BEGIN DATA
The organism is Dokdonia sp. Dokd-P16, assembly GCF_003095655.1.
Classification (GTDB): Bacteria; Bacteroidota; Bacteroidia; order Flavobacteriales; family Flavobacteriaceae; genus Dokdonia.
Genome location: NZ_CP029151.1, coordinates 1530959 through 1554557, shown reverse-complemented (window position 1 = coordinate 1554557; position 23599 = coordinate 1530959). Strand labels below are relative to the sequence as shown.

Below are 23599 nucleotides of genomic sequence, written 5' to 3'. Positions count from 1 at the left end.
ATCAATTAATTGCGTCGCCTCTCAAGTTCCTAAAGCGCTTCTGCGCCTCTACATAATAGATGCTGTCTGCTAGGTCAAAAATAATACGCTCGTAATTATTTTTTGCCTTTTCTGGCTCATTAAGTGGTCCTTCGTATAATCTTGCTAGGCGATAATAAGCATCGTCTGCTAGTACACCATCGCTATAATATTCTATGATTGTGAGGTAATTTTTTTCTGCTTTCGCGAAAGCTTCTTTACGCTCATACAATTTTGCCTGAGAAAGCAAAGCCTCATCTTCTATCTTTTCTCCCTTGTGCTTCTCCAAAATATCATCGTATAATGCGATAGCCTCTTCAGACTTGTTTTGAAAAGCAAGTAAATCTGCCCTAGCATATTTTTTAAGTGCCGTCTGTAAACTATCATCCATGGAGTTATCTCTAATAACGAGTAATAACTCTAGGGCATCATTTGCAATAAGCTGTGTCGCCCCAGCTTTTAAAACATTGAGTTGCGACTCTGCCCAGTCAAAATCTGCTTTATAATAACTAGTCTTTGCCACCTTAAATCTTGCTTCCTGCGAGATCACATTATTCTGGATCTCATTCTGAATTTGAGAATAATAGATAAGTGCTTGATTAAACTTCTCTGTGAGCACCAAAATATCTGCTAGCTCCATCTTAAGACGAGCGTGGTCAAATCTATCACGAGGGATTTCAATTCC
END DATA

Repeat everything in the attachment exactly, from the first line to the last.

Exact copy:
The organism is Dokdonia sp. Dokd-P16, assembly GCF_003095655.1.
Classification (GTDB): Bacteria; Bacteroidota; Bacteroidia; order Flavobacteriales; family Flavobacteriaceae; genus Dokdonia.
Genome location: NZ_CP029151.1, coordinates 1530959 through 1554557, shown reverse-complemented (window position 1 = coordinate 1554557; position 23599 = coordinate 1530959). Strand labels below are relative to the sequence as shown.

Below are 23599 nucleotides of genomic sequence, written 5' to 3'. Positions count from 1 at the left end.
ATCAATTAATTGCGTCGCCTCTCAAGTTCCTAAAGCGCTTCTGCGCCTCTACATAATAGATGCTGTCTGCTAGGTCAAAAATAATACGCTCGTAATTATTTTTTGCCTTTTCTGGCTCATTAAGTGGTCCTTCGTATAATCTTGCTAGGCGATAATAAGCATCGTCTGCTAGTACACCATCGCTATAATATTCTATGATTGTGAGGTAATTTTTTTCTGCTTTCGCGAAAGCTTCTTTACGCTCATACAATTTTGCCTGAGAAAGCAAAGCCTCATCTTCTATCTTTTCTCCCTTGTGCTTCTCCAAAATATCATCGTATAATGCGATAGCCTCTTCAGACTTGTTTTGAAAAGCAAGTAAATCTGCCCTAGCATATTTTTTAAGTGCCGTCTGTAAACTATCATCCATGGAGTTATCTCTAATAACGAGTAATAACTCTAGGGCATCATTTGCAATAAGCTGTGTCGCCCCAGCTTTTAAAACATTGAGTTGCGACTCTGCCCAGTCAAAATCTGCTTTATAATAACTAGTCTTTGCCACCTTAAATCTTGCTTCCTGCGAGATCACATTATTCTGGATCTCATTCTGAATTTGAGAATAATAGATAAGTGCTTGATTAAACTTCTCTGTGAGCACCAAAATATCTGCTAGCTCCATCTTAAGACGAGCGTGGTCAAATCTATCACGAGGGATTTCAATTCC